I got out of bed on Monday morning. I kissed my girls goodbye and told them I didn’t know if I’d be home that evening. I was going to a hospital to get help. It was a beautiful summer day. Blue sky. White clouds. It was surreal. How did I go from having the “perfect life” to walking into a mental hospital in a matter of months. I couldn’t even wrap my head around it.
Justin and I walked into the lobby, which looked more like an upscale hotel than a hospital and signed in for an evaluation. As we waited, I looked around the room. The people were normal. We could have been sitting in any doctor’s waiting room, not the stereotypical “One Few Over The Cuckoo’s Nest” at all. I was numb. What was I doing here? I didn’t belong here, did I? Would they keep me? Would they drug me? The waiting was the worst.
Finally, they called my name and Justin and I walked back into a small room where we filled out more paperwork and more questionnaires. The woman interviewing me was named Sarah, and she was lovely. She asked me to share my story, and gave encouraging nods as I went along. In the end, they said I was not a risk to myself or others, but recommended an outpatient program where I would be able to see a doctor weekly and do group therapy 3 hours a day for 3 days a week. I started the very next day.
Driving home that day, I felt a tiny bit lighter. I still didn’t know why this was happening, but I was finally doing something about it. I was just doing the next right thing and sometimes that is the best you can do.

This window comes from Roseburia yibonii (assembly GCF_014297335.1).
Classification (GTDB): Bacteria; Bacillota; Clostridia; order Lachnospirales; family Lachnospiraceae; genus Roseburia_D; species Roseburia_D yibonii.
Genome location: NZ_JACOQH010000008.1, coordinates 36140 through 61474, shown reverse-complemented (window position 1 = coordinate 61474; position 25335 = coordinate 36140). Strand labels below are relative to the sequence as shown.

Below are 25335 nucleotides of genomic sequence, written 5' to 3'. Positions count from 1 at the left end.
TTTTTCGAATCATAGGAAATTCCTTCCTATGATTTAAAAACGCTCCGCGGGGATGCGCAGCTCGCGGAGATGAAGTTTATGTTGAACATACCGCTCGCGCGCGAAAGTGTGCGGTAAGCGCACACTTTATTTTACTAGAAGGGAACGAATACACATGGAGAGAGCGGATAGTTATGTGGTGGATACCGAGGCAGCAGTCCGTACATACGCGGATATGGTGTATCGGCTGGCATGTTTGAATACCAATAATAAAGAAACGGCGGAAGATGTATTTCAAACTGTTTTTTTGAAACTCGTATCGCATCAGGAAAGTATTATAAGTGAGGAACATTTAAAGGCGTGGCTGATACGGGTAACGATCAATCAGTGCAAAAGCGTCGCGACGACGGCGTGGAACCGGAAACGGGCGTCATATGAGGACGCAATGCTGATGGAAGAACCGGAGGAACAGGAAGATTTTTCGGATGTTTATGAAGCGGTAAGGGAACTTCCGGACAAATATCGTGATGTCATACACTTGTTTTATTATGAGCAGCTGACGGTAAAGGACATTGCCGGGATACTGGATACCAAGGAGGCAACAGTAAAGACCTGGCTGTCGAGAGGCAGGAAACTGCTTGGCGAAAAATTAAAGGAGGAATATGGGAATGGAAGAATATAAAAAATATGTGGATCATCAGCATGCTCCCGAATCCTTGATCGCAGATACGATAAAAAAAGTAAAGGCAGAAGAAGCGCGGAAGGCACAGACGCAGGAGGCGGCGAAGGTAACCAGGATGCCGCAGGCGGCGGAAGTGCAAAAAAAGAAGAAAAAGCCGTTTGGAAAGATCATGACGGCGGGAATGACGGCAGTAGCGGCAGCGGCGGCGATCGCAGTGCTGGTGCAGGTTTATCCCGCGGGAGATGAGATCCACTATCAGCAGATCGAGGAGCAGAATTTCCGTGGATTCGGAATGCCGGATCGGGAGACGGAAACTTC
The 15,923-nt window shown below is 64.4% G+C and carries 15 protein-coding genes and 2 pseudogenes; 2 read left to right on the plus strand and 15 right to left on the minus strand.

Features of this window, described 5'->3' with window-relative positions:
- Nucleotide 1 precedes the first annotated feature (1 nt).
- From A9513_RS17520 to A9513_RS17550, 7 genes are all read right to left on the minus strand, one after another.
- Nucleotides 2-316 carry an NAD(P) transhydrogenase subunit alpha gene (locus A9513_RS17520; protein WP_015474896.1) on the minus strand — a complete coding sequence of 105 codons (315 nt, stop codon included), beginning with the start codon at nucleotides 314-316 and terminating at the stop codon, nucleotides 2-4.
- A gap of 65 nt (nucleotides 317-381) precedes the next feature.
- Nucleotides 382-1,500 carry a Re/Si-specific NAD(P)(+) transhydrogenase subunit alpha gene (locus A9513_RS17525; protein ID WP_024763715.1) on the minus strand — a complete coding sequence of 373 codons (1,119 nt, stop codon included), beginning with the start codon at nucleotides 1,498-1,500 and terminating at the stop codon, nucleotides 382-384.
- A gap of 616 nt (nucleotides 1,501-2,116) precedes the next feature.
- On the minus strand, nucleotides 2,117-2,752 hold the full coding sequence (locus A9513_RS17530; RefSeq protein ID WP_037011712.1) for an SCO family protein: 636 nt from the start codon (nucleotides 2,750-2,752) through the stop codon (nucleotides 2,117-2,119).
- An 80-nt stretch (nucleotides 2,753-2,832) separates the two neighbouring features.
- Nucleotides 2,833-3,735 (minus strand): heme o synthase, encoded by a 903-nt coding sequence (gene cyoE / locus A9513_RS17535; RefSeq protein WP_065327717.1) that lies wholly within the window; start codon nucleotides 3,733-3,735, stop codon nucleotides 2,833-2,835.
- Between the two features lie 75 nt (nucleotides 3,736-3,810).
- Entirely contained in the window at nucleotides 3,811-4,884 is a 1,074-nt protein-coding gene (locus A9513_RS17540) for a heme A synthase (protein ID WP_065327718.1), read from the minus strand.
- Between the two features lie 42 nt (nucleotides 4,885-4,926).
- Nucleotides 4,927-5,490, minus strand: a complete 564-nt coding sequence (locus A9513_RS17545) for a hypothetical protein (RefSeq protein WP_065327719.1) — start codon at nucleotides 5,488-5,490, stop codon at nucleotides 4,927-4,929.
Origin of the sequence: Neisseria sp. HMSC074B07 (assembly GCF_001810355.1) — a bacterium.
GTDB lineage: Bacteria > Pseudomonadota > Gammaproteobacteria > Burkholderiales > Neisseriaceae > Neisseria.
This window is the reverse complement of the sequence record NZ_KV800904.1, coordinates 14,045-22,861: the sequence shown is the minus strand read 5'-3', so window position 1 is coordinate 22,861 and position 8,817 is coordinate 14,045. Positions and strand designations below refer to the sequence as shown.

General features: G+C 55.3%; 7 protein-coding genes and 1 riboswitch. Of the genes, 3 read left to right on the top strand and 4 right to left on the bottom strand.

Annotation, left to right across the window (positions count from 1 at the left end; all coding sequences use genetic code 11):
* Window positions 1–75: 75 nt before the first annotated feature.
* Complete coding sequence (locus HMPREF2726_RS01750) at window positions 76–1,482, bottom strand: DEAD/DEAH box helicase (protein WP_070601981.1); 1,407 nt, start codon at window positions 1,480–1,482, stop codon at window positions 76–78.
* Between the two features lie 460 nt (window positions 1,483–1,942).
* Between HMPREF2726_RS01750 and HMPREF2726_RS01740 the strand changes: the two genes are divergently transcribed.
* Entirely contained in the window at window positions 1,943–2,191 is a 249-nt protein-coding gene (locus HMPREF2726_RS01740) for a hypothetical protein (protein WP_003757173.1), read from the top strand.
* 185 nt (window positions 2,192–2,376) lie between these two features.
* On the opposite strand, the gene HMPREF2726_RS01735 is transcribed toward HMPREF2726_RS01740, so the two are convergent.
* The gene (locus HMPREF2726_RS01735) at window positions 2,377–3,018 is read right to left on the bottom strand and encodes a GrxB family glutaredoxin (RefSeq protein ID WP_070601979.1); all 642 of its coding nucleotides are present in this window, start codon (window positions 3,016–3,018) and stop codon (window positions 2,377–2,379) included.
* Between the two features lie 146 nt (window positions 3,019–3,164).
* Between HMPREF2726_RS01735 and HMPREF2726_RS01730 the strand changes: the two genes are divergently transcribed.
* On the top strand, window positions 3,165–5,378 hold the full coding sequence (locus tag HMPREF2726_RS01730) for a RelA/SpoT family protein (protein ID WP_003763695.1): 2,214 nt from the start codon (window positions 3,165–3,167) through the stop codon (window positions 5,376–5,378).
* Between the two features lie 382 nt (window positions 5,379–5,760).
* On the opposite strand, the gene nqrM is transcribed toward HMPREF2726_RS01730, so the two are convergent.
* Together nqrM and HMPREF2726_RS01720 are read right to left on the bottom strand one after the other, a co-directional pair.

A year later, God would redeem this experience of walking into a psychiatric hospital in two miraculous ways. I will share those stories at some point in this 31 day series. In the meantime, I have some words for anyone standing at the crossroads of asking for help.
Asking for help does not mean you are weak. It means you are strong. So very strong.
You don’t have to go it alone. Ask someone to go with you. If they say no, keep asking until someone says yes.
The people who work in mental health are God’s angels on earth. They want to help. Let them help.
There are no magic cures. Healing takes time, but it starts the moment you reach out.
One in four people will need help for anxiety and/or depression. You are not alone.
It’s often the people who seem least likely that need help.
There is hope. There is ALWAYS hope.
Whether you know Him or not, Jesus is with you each step of the way. He will never leave you.
Evaluations are completely free. You have nothing to lose and everything to gain.
A good place to start is the National Alliance on Mental Illness.
This week just happens to be National Mental Health Awareness week. Coincidence? I think not. Ask for help. Walk with someone who needs help. Together, we can break the stigma. It. Is. Possible.
This series is not a tidy story of a fairy tale life. It is messy and truthful. For 31 days, I will share pieces of my journey, practical coping techniques for dealing with anxiety, spiritual insights, emotional struggles, and a whole lot of other. I will likely jump from here to there as the Spirit leads. I invite you along as I share my experience, my strength, and my hope. Thank you for being part of this journey with me. Together, we shall seek the still.